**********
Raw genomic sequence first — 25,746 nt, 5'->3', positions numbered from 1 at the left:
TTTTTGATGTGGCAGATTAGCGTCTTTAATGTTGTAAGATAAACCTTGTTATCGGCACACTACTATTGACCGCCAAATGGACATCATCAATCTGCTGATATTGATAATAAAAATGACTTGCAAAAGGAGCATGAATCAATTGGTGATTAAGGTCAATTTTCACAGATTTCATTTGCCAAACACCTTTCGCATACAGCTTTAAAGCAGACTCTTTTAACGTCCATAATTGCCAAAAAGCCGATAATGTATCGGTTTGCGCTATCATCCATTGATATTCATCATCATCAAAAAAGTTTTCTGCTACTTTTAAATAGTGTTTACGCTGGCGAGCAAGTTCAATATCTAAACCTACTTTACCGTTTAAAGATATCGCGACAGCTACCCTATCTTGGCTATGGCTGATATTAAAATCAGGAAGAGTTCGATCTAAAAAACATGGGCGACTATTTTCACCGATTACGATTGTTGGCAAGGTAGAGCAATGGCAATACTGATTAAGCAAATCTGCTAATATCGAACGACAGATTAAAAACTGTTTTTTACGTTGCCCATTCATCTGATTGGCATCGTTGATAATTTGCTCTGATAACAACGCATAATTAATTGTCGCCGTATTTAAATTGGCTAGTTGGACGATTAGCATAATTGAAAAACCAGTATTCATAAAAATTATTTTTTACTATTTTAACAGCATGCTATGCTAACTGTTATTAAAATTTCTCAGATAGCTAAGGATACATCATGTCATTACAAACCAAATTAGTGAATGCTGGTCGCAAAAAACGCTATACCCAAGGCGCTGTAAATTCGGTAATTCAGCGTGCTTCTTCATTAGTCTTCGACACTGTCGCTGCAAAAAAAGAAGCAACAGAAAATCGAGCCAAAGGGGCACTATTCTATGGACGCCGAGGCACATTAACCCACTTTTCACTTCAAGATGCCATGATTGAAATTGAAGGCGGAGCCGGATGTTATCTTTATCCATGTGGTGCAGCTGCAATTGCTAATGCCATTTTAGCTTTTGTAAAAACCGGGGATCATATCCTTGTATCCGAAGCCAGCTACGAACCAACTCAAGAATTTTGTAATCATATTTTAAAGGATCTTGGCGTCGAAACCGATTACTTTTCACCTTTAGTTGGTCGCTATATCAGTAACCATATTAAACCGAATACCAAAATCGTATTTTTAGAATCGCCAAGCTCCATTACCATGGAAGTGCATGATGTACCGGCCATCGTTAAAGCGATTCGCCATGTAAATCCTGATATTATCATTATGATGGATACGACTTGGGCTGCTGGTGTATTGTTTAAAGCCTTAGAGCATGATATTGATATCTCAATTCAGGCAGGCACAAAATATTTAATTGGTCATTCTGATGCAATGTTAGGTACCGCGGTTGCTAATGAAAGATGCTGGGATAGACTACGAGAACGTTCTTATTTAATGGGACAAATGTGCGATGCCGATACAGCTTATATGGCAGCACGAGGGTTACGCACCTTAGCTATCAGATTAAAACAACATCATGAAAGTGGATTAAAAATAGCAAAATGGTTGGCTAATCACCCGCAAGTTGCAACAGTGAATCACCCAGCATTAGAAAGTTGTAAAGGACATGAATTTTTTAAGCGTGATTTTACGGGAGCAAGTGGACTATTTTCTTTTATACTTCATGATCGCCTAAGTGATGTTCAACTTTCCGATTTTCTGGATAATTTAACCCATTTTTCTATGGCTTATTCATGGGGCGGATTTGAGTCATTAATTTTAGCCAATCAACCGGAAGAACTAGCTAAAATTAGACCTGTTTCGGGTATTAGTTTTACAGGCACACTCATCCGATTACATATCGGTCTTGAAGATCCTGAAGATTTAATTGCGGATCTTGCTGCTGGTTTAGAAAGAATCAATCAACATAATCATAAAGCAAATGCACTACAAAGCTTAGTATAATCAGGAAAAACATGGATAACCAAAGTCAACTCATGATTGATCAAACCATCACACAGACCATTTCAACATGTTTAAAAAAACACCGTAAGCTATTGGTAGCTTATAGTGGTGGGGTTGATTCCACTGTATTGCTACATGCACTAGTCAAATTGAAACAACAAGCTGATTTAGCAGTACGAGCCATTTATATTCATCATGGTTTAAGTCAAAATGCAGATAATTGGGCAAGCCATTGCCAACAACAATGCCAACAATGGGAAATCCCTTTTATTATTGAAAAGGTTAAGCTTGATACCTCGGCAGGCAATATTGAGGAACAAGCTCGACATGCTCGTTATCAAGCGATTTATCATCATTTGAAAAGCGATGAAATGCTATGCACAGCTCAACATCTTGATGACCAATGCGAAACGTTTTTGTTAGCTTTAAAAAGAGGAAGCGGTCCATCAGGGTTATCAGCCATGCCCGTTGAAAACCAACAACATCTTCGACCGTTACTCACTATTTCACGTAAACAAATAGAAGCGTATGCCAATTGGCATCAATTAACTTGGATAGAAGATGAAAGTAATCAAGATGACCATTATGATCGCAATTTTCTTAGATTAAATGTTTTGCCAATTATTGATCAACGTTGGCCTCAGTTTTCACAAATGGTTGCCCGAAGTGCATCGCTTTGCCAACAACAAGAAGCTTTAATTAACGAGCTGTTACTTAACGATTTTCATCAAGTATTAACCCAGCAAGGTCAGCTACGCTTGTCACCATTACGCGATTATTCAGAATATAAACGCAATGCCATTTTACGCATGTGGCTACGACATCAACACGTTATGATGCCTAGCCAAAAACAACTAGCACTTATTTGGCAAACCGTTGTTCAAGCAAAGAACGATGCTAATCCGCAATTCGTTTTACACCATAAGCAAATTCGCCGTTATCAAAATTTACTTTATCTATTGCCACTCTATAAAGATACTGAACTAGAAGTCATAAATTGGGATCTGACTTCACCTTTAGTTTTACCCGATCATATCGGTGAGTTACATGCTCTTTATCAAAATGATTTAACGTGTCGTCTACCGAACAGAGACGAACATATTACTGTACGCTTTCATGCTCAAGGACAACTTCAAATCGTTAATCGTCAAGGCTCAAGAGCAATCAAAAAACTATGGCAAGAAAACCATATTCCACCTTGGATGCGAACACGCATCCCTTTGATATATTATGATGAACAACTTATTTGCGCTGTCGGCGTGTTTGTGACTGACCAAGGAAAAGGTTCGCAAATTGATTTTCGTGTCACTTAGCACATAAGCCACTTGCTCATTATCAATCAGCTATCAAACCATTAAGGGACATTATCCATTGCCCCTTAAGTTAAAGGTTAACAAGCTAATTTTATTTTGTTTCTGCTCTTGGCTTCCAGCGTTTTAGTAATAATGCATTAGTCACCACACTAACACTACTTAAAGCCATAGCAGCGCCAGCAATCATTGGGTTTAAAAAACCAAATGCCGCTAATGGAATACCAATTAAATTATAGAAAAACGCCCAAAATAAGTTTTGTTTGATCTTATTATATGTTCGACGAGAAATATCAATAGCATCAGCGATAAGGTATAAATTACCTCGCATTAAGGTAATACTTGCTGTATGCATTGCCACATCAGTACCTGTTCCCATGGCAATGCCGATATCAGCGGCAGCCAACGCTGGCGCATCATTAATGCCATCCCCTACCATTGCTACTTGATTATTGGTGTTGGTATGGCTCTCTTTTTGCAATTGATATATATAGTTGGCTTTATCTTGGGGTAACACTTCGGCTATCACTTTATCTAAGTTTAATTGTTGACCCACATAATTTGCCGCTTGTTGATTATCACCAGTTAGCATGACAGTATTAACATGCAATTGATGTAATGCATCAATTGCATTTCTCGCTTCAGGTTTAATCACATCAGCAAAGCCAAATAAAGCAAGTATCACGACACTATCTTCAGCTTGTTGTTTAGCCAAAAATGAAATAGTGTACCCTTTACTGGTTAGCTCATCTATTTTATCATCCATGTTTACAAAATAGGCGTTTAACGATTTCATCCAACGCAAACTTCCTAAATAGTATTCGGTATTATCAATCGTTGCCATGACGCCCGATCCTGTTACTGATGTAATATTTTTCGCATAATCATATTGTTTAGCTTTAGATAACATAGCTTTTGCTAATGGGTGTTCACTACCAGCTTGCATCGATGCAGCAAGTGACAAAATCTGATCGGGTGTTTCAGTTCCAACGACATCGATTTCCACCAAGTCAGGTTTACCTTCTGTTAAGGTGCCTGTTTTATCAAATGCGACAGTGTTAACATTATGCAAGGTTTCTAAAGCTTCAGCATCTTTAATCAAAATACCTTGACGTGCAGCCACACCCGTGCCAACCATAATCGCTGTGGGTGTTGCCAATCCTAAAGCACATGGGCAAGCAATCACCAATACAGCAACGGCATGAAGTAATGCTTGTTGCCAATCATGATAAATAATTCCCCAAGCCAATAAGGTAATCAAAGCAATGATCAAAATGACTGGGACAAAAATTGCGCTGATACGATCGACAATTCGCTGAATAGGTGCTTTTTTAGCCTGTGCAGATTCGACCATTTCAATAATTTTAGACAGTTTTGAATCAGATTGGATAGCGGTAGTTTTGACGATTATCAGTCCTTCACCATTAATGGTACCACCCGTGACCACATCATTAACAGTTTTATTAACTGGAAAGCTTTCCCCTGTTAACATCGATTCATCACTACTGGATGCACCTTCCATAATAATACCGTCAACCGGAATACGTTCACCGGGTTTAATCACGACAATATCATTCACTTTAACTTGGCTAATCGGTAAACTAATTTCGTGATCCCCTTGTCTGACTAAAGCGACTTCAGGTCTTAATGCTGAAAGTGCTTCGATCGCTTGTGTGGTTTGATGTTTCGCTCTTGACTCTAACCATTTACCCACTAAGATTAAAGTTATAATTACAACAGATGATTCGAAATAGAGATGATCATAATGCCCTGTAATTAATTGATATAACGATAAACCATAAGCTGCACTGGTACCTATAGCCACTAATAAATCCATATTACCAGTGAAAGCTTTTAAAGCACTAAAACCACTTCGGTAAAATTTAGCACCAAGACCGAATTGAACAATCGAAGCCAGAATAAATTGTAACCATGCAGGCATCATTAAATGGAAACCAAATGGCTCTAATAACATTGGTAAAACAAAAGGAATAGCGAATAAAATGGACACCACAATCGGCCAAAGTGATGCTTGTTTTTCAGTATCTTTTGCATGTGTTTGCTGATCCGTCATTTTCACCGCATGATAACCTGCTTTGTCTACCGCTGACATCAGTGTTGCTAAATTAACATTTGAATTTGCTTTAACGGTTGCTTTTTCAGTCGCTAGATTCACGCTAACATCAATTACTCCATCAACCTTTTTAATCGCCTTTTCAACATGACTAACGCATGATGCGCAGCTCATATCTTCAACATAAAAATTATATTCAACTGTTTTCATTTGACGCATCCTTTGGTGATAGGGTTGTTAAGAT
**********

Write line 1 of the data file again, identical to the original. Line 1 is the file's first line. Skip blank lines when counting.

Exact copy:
Raw genomic sequence first — 25,746 nt, 5'->3', positions numbered from 1 at the left: